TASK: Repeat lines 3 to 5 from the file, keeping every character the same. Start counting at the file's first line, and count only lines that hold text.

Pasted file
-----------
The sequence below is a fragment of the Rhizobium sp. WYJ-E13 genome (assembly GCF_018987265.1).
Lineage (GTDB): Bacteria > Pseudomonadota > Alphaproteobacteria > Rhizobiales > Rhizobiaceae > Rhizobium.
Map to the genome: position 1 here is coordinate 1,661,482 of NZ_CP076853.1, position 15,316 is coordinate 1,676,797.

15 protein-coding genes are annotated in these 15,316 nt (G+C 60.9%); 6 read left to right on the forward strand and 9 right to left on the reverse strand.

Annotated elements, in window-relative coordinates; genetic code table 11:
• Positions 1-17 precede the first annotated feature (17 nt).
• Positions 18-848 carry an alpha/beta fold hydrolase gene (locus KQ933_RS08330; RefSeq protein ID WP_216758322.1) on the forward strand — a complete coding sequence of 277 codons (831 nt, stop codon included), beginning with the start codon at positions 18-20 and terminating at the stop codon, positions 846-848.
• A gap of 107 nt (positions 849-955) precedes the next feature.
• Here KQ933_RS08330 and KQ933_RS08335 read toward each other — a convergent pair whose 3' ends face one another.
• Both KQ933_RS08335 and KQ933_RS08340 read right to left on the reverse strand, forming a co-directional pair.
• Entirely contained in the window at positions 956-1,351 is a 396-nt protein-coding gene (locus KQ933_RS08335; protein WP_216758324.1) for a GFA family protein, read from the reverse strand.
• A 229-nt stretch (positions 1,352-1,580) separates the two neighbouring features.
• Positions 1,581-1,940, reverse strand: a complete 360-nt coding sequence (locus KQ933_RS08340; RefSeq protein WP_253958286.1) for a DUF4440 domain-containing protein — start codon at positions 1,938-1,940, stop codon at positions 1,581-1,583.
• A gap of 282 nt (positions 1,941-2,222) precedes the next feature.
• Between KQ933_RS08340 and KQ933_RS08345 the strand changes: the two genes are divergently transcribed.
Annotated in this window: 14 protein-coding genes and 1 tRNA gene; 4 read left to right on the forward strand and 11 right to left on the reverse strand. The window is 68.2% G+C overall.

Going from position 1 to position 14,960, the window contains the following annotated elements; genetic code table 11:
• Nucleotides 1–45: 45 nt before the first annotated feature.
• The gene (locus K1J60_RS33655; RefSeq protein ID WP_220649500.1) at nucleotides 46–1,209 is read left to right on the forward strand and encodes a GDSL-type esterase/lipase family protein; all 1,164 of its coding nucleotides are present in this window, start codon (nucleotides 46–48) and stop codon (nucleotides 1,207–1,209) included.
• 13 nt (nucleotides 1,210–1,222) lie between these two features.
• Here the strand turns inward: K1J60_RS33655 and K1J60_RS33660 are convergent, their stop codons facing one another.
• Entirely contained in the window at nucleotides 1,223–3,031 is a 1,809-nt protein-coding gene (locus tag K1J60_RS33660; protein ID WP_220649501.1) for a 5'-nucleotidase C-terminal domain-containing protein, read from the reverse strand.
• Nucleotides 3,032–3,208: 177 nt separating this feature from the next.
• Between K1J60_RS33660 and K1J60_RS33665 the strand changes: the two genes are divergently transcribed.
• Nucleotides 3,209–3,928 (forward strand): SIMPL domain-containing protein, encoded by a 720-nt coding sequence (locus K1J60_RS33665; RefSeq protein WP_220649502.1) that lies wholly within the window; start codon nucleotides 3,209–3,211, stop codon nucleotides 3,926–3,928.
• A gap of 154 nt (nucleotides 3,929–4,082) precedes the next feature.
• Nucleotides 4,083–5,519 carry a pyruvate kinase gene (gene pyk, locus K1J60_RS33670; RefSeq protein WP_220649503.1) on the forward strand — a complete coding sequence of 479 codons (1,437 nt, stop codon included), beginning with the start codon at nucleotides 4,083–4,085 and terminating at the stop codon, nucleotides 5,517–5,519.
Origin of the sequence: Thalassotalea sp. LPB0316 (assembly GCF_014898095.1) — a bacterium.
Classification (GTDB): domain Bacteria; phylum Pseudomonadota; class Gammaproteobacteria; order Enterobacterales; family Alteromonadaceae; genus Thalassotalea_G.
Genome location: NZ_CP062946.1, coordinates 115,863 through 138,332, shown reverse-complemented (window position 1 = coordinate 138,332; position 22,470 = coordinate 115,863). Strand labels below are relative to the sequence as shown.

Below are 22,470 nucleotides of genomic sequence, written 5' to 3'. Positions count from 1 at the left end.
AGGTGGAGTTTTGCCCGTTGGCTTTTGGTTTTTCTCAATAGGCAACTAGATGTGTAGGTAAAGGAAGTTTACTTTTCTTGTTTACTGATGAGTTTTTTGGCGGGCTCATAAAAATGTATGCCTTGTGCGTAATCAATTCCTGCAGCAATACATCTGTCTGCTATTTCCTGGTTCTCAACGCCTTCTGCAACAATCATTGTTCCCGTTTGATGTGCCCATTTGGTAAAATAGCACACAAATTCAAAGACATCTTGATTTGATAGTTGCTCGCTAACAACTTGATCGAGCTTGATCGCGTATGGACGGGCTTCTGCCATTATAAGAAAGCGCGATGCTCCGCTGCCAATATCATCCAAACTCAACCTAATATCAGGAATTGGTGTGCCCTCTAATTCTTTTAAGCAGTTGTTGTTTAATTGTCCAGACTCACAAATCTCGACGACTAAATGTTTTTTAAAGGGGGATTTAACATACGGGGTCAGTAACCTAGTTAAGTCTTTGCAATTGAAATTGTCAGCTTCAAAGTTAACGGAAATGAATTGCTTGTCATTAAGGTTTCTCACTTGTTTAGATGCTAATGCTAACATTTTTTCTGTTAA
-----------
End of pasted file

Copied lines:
Map to the genome: position 1 here is coordinate 1,661,482 of NZ_CP076853.1, position 15,316 is coordinate 1,676,797.

15 protein-coding genes are annotated in these 15,316 nt (G+C 60.9%); 6 read left to right on the forward strand and 9 right to left on the reverse strand.

Annotated elements, in window-relative coordinates; genetic code table 11: